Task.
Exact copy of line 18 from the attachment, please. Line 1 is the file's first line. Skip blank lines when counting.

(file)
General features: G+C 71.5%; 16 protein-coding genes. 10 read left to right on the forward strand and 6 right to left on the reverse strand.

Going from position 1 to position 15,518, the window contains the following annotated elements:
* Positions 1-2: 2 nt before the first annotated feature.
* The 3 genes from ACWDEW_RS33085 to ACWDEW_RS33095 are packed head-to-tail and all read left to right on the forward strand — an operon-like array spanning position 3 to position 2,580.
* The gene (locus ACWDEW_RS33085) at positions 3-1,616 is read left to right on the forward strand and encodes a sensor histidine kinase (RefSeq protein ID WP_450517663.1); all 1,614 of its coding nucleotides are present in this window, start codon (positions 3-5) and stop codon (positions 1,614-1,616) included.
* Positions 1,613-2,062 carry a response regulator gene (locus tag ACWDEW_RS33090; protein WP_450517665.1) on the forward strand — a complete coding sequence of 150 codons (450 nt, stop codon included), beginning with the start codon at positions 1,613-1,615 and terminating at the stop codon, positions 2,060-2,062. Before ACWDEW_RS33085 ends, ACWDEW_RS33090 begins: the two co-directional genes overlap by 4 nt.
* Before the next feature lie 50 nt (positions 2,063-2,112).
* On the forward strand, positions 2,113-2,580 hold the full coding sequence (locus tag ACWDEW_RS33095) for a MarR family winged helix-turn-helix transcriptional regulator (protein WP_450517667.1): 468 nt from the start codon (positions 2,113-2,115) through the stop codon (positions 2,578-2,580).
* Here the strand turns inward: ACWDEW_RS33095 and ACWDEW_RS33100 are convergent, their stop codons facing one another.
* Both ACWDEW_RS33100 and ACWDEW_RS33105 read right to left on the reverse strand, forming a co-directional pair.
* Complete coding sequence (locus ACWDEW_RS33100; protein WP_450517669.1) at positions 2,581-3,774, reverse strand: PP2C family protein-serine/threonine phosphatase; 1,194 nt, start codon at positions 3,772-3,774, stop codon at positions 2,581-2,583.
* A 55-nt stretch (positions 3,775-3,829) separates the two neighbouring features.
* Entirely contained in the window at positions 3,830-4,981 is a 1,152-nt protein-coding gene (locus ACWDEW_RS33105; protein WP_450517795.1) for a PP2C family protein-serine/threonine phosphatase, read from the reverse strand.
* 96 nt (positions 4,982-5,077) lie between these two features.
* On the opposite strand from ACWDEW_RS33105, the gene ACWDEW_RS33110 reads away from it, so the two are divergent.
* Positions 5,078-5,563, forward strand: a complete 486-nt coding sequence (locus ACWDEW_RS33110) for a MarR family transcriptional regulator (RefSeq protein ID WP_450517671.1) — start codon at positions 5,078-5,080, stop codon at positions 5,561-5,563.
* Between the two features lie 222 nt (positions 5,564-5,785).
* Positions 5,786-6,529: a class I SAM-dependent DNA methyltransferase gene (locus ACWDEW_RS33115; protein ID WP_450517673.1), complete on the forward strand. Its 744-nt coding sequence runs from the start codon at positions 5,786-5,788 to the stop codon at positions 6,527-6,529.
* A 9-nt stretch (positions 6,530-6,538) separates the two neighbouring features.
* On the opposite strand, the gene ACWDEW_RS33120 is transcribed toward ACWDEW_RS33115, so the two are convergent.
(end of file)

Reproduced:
* Positions 5,786-6,529: a class I SAM-dependent DNA methyltransferase gene (locus ACWDEW_RS33115; protein ID WP_450517673.1), complete on the forward strand. Its 744-nt coding sequence runs from the start codon at positions 5,786-5,788 to the stop codon at positions 6,527-6,529.